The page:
|The Real Book Spy’s first Rogue Recommendation|
Surfing is my pastime and is definitely a rogue activity. Having surfed in North and Central America, Europe, Australia, and Asia, I’ve had my share of crazy experiences. I’ve surfed Oahu’s Sunset beach at double overhead. Definitely a questionable decision, but surfing is one of those things that I’ve pursued as part of my writing process. Sitting on my board in the ocean centers me and helps me focus, think about life, characters, and plots. Deadlines loom less large two hundred yards from the beach. In fact, everything seems smaller and simpler. The singular task is to find the incoming swell, paddle to the apex, stand up, and stay on the blue face of the wave. It’s an all-encompassing activity that clears the mind of debris, except the rare moment when you see a large shadow pass beneath you.
Regardless of moving shadows and what they portend, surfing is a true remove for me. It’s physically demanding, requiring balance, upper body and core strength, timing, and, like everything, luck. But there’s little that can be done when encountering the rare phenomena of a “rogue wave.” That’s what happened to me at Sunset Beach. The waves were in the 5-7’ range, barely manageable for an average practitioner like me. As I stood on the beach studying the flow of water, as I always do before paddling out, a long-haired surfer walked past me, stopped, and said, “If you have to think about it, don’t do it.”
He was probably right, but one can do rogue things and one can also be a rogue, defy convention and take risks others might not. So, I disregarded the unsolicited advice and paddled two hundred yards to the line-up. Less than a minute or two upon my arrival I heard hooting and splashing from my fellow surfers.
A rogue set was approaching from outside of the bay, frothy white tips spraying rabid foam as the swell built to twice the size of the day’s consistent waves and closed out any avenue of escape. There’s exactly one option when a rogue wave comes your way…paddle out. Get beyond the break. Get out of the impact zone. With a rogue set of waves, that was going to be a challenge, but twenty other surfers and I dug for our lives as the freight train approached.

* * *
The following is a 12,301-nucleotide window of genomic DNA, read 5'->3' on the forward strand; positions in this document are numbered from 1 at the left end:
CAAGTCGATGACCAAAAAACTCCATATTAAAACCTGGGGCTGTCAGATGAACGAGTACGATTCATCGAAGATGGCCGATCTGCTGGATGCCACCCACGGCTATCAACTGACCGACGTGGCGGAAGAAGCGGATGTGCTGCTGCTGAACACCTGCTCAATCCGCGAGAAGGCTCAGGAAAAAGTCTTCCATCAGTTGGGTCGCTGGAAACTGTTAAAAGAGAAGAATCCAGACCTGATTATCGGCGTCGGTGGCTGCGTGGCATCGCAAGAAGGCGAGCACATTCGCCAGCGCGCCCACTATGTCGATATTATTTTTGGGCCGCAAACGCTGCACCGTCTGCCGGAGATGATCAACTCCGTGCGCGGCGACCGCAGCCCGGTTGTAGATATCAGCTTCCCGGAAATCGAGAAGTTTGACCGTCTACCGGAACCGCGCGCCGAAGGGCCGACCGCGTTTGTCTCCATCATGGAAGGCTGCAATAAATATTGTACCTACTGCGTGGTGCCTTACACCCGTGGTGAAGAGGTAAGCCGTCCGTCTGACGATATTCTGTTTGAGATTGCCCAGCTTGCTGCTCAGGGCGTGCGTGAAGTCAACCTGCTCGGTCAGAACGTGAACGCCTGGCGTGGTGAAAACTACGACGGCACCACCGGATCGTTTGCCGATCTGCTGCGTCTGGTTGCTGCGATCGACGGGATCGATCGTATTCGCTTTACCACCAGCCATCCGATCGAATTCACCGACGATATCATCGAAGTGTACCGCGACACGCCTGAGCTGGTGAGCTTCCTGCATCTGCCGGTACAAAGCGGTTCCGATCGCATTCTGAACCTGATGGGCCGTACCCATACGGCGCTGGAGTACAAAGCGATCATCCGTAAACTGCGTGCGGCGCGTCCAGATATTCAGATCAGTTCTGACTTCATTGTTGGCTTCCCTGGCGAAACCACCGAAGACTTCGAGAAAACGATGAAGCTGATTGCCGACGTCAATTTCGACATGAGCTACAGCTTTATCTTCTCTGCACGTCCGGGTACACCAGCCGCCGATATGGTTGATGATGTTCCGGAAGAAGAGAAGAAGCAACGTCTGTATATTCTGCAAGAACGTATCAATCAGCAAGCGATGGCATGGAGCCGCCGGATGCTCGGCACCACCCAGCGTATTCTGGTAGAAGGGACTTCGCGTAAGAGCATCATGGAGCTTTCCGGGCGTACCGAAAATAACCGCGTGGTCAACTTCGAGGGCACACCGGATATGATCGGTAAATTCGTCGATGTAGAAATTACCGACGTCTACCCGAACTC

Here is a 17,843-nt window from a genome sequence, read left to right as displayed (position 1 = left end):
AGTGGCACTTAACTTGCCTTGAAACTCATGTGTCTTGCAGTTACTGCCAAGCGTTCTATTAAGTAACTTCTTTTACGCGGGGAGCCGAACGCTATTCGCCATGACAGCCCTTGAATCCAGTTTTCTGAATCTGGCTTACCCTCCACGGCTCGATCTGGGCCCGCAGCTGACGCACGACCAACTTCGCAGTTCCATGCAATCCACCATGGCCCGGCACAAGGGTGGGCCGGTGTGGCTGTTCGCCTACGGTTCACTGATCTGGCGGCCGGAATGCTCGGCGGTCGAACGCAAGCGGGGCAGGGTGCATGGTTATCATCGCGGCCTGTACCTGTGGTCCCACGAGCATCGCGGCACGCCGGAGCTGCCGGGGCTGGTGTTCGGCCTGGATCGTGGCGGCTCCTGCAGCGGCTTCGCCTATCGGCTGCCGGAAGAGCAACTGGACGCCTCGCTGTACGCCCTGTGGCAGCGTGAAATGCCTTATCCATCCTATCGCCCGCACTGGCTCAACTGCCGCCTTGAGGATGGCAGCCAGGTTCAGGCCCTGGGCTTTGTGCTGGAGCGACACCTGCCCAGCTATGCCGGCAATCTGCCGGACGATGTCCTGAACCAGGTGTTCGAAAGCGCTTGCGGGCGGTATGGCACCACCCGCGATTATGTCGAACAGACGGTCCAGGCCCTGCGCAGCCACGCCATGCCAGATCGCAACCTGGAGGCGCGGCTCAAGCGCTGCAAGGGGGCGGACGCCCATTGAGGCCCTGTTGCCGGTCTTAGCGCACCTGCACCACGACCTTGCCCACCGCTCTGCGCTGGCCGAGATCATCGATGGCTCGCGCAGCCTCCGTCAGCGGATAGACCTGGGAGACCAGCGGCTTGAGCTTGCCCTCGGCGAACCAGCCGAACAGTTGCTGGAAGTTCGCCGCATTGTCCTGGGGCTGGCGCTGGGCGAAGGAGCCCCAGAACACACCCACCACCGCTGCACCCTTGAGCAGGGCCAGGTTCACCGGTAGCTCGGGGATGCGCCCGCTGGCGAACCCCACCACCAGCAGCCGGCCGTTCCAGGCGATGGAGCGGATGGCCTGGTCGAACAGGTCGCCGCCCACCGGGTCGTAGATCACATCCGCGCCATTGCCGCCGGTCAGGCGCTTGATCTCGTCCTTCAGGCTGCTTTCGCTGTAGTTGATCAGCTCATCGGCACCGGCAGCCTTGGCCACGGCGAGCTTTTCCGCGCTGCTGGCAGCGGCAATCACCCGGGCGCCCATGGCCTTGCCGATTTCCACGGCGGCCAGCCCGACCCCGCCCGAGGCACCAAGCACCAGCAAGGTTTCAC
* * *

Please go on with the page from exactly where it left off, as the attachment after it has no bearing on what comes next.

As the first swell arrived, I naively thought, “I’ve got this,” turned, paddled hard, caught the momentum of the barreling mass of water, and stood up. It felt like I was 100’ high when in fact I was probably 12-15’ above the trough. I blissfully sliced down the face of the wave just like you’re supposed to until half way down I found myself flying like superman into the wall of the curling beast. I belly flopped into the wave, which sucked me to the top in its lifting curl as it poised above the reef, deciding what to do with me. Then, ten buildings fell on top of me as the wave crested and slammed into the ocean floor. I fortunately missed the reef and was so deep I didn’t know which way was up. The turbulence was unbelievable. I was a rag doll in a washing machine on spin cycle. Jerked every way possible, it dawned on me after a minute or so that I was no closer to knowing up from down than I was to being able to breathe.
Finally, my surfboard leash looped around my wrist. I tugged on the rubbery rope that was thankfully still connected to my board, realized I was completely inverted and disoriented, and climbed my way, hand over hand, to the ocean’s surface. Piercing the foaming, roiling water, I saw sunlight, palm trees on the distant beach, and…the second massive wave about to slam down on my head as if it was GPS guided. Taking a healthy gulp of oxygen, I repeated the process, tumbling another fifty yards under water and then popped up near the beach.
My first thought when I realized I was out of danger was the same as after every military parachute jump I made: “I survived, now get on with it.” In the frothy water closer to the shore, I managed to sit on my board, give the “shaka” thumb and pinky sign to the many on-lookers on the beach, who, unaware of my underwater tunneling acumen, were probably wondering how I got there. I looked back and saw the waves continuing to steamroll the line-up of surfers and dissipate 30 yards off the beach where I sat, resting and reflecting.
Basically, I had nearly drowned. I was thankful I hadn’t. I used the time on the board to think about my love of the ocean and respect for nature. As I begin each new book, I think back to this day on Oahu’s infamous north shore and lessons learned. Challenge yourself. Improve. Know your limits. Don’t take counsel of your fears. How many of us would have written that first book if we knew what lay beyond us in the ocean of publishing? The hard work. The struggle for survival. The sunlight overshadowed by the next wave. The bliss of doing what you love. Creating, surviving, and finally thriving.
Then I turned around and paddled back toward the reassembling line-up.
Brigadier General Anthony J. Tata (U.S. Army, Retired) is the bestselling author of twelve novels, including Reaper: Threat Zero which releases May 21, 2019, and Reaper: Ghost Target and Double Crossfire.